StreamdataIO at DevoxxFR

All the team was at DevoxxFR. It was a great event! Many thanks to the organizers who did a great job! 

Most of the time, as we did for QConLondon, people write blog posts about the conferences they attended (and lots were excellent at DevoxxFR as the keynote of Eric Filiol and the one of Rodolphe Gelin and, thanks to the DevoxxFR Team, the videos will be soon available on Parleys. So, rush on them once they will be published!) But for once, I will write about what we have seen on the sponsors booths.

There were quite lots of booths (compared to QConLondon). Some of well-known companies such as JFrog with their excellent Artifactory and Bintray or JetBrain with all the IntelliJ and friends stacks, some of big well known companies such as Google and IBM and some of less known companies…

Two of tools held our attention: Coverity and

Coverity is a code analysis and testing platform. From what I’ve understood, it can perform a static code analysis to detect potential defects and security vulnerabilities like many other tools. But it’s also a testing tool for QA people. It can perform tests coverage analysis and show which portions of code are covered by the tests. And when a piece of code changes after a commit, Coverity can reveal to the QA people which tests are impacted and must be run in priority to ensure there are no regressions or bugs. But the killer feature we saw, was the ability of Coverity to trace the code coverage from the web interface of a webapp to the server code. This was illustrated by a demonstration on a Java web application: a tester records a functional test by clicking on the web interface of the application (as he could have done with the Selenium or Gatling recorder) and Coverity is able to trace which server methods have been called through the UI (thanks to an agent run on the server side). Really amazing! And there are probably other gems we haven’t been demonstrated to. Very impressive tool for quality code insurance. Last words: Coverity works for Java, C/C++ and C# code. Javascript seems to be the next target. If you need a tool for quality insurance, it may worth having a look at it.

The second tool I enjoyed discovering was If you want to aggregate logs information from different servers and various sources (machine logs like cpu and memory consumption, application logs like jvm consumption or business metrics, etc.) and analyze the results, then does the job. And it seems to do it pretty well with a nice web interface that aggregates the log information and enables the user to filter, aggregate and compute metrics based on the information of the different logs. You have lots of predefined filters and can create your own. You can also gather your information according to tags or categories you have formerly defined. Of course, there are also a various predefined log extractors (cpu and memory with syslog, apache logs, etc.) but you can also define your own “à la Logstash” style. Naturally, several types of nice charts are available to display the data and metrics. Add to this, the ability to define and receive alerts according your own criteria and you get a tool that looks like fantastic! From a pratical point of view, can discuss with various technologies. We can cite syslog for machine level and logback and bro for the application level but this list is not exhaustive and there are lots more “natively” supported by (and I guess it should be quite easy to plug your own log producer tool if it is not one that is “naturally” supported by The documentation looks like rich and describes for every technology how to feed with logs. Another good point for them.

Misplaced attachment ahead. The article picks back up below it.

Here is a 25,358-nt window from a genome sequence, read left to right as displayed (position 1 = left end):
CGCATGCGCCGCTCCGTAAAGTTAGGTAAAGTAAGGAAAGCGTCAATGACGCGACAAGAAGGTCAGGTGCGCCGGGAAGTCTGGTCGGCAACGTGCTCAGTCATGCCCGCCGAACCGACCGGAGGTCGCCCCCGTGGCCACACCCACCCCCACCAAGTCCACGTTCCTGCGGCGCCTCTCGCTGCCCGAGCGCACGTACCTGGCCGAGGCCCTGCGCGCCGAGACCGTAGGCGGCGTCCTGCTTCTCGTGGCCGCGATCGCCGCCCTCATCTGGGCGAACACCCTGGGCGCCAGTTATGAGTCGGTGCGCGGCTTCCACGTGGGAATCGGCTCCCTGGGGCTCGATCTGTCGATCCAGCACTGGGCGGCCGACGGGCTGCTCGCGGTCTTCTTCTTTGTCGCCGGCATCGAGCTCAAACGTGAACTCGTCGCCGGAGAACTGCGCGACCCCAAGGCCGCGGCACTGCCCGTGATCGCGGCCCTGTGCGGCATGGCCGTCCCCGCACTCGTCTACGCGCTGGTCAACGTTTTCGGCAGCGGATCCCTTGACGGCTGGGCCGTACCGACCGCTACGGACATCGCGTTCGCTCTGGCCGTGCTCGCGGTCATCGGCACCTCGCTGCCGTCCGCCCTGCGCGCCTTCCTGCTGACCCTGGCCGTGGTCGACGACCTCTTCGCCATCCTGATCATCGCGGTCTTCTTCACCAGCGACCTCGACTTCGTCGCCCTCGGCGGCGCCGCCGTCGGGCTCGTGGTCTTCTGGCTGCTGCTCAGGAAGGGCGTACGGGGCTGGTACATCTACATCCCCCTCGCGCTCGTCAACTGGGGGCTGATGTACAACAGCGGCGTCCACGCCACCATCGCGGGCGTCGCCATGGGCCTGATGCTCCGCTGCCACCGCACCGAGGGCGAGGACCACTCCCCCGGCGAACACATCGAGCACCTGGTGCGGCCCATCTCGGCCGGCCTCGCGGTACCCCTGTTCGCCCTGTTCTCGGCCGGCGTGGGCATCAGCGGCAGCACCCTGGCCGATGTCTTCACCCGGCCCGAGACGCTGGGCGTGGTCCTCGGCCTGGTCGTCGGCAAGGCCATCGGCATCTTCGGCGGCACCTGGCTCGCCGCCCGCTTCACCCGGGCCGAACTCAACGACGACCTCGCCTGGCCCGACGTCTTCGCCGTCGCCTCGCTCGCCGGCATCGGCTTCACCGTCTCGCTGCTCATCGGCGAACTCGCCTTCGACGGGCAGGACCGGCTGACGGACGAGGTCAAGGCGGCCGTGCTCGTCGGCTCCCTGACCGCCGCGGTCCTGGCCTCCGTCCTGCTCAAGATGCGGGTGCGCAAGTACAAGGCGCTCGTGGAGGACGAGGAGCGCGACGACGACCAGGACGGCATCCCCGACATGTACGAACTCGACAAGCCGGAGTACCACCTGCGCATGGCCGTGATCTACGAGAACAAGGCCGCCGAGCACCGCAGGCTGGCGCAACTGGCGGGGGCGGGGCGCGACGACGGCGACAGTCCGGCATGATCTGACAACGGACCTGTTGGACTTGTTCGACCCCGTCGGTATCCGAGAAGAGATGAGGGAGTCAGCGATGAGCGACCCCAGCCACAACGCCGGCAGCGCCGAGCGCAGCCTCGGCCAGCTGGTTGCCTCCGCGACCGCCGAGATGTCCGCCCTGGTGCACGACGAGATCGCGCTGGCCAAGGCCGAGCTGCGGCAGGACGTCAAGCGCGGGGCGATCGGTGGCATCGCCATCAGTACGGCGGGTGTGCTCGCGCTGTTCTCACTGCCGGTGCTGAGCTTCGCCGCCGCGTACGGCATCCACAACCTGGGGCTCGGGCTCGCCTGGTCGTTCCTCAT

I guess the first targeted people are undoubtedly DevOps guys for all the monitoring goodies brings. But I have also been demonstrated that marketing people can benefit from this platform by extracting relevant business information (such as the history of the number of users during the time, any business metrics you can add to your application, etc.). Possibilities of use look like vast. Several of my teammates went to this booth before me and all were seduced by this solution. It seems to be an ELK (Elastisearch – Logstash – Kibana) but power 10 (note : they use Elastisearch, so it may be more accurate to say it looks like a LK power 10 :)). Just one regret about the booth at DevoxxFR was really small and probably, lots of attendees have miss it. That’s a pity because I guess that lots of developers and ops would have been interesting in that SAAS platform… A tool-in action at DevoxxFR would have probably interested more than one of us too. Hopefully next time. icon_smile

And at last, thanks to Sfeir, our booth neighbour, for having shared their sweets! icon_wink

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